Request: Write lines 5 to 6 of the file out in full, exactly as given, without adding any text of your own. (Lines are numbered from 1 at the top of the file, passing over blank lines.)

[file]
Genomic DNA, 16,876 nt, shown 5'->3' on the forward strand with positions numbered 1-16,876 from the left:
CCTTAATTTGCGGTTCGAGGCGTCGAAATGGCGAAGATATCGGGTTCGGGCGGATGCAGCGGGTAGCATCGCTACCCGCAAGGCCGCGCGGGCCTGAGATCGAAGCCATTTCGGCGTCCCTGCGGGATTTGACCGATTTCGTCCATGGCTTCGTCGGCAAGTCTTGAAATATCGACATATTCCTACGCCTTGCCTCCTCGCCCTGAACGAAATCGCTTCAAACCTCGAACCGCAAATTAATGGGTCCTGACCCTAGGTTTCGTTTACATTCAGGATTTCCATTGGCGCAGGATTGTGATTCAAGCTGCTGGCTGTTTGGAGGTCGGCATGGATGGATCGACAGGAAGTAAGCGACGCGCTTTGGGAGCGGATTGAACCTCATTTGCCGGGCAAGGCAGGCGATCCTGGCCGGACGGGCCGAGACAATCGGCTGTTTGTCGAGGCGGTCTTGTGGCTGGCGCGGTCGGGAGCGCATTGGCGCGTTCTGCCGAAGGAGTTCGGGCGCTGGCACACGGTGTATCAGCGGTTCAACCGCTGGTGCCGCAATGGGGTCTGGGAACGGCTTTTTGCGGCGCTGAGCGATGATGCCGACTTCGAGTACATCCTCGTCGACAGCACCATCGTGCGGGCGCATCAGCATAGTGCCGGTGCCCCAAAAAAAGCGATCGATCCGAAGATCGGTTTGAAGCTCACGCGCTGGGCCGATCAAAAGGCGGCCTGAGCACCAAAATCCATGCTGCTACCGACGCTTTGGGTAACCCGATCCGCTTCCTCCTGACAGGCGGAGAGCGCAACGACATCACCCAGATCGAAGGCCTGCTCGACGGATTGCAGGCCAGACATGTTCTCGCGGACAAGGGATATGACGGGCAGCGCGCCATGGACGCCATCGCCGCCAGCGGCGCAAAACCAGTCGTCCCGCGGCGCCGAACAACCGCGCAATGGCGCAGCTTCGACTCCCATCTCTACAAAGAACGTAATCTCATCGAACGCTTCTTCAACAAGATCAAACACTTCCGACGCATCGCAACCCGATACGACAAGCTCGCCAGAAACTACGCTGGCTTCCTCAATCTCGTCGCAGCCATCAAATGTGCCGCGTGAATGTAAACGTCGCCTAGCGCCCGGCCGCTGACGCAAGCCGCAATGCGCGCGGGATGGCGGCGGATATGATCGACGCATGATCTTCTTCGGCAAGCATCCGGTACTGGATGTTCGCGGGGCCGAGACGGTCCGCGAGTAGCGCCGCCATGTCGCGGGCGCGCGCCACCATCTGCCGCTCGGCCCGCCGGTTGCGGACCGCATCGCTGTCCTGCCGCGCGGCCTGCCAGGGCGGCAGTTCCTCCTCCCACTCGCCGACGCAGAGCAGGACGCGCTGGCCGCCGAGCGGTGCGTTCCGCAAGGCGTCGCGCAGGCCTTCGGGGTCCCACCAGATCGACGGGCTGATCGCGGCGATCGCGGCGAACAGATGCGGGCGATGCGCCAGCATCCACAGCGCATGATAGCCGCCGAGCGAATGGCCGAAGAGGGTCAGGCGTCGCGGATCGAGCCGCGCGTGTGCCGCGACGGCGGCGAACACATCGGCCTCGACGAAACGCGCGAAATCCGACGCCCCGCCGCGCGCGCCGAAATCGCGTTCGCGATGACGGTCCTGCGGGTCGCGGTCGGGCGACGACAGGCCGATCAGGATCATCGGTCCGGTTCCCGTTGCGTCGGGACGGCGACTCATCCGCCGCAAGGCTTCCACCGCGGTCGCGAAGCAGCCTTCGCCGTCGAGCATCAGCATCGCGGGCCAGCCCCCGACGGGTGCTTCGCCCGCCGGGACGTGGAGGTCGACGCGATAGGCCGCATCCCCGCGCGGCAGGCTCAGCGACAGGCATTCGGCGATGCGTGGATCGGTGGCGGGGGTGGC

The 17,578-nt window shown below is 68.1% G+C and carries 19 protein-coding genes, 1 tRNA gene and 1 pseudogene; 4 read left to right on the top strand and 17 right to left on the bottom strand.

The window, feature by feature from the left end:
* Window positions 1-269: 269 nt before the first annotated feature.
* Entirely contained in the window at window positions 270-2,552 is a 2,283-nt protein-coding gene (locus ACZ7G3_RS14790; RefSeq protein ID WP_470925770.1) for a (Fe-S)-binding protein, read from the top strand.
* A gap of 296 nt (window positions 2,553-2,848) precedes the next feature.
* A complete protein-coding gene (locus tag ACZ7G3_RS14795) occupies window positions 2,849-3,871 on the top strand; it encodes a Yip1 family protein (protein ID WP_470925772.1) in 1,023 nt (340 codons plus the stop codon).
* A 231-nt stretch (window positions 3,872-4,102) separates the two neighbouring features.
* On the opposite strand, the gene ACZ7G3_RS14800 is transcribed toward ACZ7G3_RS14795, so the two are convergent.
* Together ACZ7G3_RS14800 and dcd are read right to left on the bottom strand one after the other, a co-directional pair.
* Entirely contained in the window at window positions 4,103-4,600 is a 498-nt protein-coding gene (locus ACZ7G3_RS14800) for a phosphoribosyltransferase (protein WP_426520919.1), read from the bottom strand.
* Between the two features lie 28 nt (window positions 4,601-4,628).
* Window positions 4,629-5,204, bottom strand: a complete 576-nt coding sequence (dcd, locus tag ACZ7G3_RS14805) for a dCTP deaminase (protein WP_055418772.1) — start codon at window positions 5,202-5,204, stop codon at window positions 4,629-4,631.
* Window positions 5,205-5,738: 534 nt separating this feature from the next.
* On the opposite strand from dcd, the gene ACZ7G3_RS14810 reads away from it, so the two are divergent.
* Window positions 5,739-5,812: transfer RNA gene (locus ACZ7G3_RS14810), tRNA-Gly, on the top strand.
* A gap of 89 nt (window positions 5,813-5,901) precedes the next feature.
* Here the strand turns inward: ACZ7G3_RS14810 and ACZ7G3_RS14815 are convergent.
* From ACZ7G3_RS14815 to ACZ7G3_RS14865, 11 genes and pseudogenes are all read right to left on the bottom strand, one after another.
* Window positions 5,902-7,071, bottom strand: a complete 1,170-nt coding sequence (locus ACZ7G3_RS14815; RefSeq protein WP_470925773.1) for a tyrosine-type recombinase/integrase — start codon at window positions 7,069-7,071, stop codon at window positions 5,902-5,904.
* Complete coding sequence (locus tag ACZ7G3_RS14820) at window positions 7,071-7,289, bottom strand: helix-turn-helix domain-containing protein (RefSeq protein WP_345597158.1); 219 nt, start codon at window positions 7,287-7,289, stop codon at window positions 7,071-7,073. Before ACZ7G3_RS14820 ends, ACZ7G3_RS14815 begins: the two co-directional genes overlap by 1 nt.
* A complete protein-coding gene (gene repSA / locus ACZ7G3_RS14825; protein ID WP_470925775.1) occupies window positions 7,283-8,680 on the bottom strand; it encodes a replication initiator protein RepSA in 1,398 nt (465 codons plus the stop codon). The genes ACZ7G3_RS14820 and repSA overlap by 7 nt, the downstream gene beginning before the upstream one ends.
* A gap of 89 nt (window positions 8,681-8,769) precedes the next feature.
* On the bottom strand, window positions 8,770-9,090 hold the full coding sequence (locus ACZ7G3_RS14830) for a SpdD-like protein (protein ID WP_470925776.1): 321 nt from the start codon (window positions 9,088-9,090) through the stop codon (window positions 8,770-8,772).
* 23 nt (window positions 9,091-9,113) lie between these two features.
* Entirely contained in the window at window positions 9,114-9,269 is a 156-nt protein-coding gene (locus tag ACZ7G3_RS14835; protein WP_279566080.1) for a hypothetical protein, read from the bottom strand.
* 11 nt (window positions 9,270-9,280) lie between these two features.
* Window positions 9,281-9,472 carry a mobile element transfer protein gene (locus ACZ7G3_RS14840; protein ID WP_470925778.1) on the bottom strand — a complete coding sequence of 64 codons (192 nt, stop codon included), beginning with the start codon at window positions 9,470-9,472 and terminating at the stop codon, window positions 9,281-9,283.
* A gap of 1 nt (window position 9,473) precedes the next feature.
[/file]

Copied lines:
* Window positions 1-269: 269 nt before the first annotated feature.
* Entirely contained in the window at window positions 270-2,552 is a 2,283-nt protein-coding gene (locus ACZ7G3_RS14790; RefSeq protein ID WP_470925770.1) for a (Fe-S)-binding protein, read from the top strand.